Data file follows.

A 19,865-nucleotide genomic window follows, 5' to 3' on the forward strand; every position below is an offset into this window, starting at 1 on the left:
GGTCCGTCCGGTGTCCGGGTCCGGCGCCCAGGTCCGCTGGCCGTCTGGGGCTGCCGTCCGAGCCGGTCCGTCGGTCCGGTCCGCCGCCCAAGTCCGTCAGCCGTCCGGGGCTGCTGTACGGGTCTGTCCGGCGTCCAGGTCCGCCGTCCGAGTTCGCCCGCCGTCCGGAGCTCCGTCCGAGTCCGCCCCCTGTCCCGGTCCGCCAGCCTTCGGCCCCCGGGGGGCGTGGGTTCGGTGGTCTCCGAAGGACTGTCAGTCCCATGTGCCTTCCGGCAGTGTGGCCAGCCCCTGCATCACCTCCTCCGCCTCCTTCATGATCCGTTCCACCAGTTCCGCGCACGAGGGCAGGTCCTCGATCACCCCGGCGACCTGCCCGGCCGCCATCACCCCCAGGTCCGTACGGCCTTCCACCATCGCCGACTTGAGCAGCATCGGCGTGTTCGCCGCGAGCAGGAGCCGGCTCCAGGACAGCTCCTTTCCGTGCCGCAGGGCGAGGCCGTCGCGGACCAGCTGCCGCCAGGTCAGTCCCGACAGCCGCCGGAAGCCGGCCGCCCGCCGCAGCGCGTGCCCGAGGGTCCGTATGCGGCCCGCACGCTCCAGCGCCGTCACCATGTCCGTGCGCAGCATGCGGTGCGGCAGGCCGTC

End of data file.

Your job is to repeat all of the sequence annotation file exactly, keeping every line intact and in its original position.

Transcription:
A 19,865-nucleotide genomic window follows, 5' to 3' on the forward strand; every position below is an offset into this window, starting at 1 on the left:
GGTCCGTCCGGTGTCCGGGTCCGGCGCCCAGGTCCGCTGGCCGTCTGGGGCTGCCGTCCGAGCCGGTCCGTCGGTCCGGTCCGCCGCCCAAGTCCGTCAGCCGTCCGGGGCTGCTGTACGGGTCTGTCCGGCGTCCAGGTCCGCCGTCCGAGTTCGCCCGCCGTCCGGAGCTCCGTCCGAGTCCGCCCCCTGTCCCGGTCCGCCAGCCTTCGGCCCCCGGGGGGCGTGGGTTCGGTGGTCTCCGAAGGACTGTCAGTCCCATGTGCCTTCCGGCAGTGTGGCCAGCCCCTGCATCACCTCCTCCGCCTCCTTCATGATCCGTTCCACCAGTTCCGCGCACGAGGGCAGGTCCTCGATCACCCCGGCGACCTGCCCGGCCGCCATCACCCCCAGGTCCGTACGGCCTTCCACCATCGCCGACTTGAGCAGCATCGGCGTGTTCGCCGCGAGCAGGAGCCGGCTCCAGGACAGCTCCTTTCCGTGCCGCAGGGCGAGGCCGTCGCGGACCAGCTGCCGCCAGGTCAGTCCCGACAGCCGCCGGAAGCCGGCCGCCCGCCGCAGCGCGTGCCCGAGGGTCCGTATGCGGCCCGCACGCTCCAGCGCCGTCACCATGTCCGTGCGCAGCATGCGGTGCGGCAGGCCGTC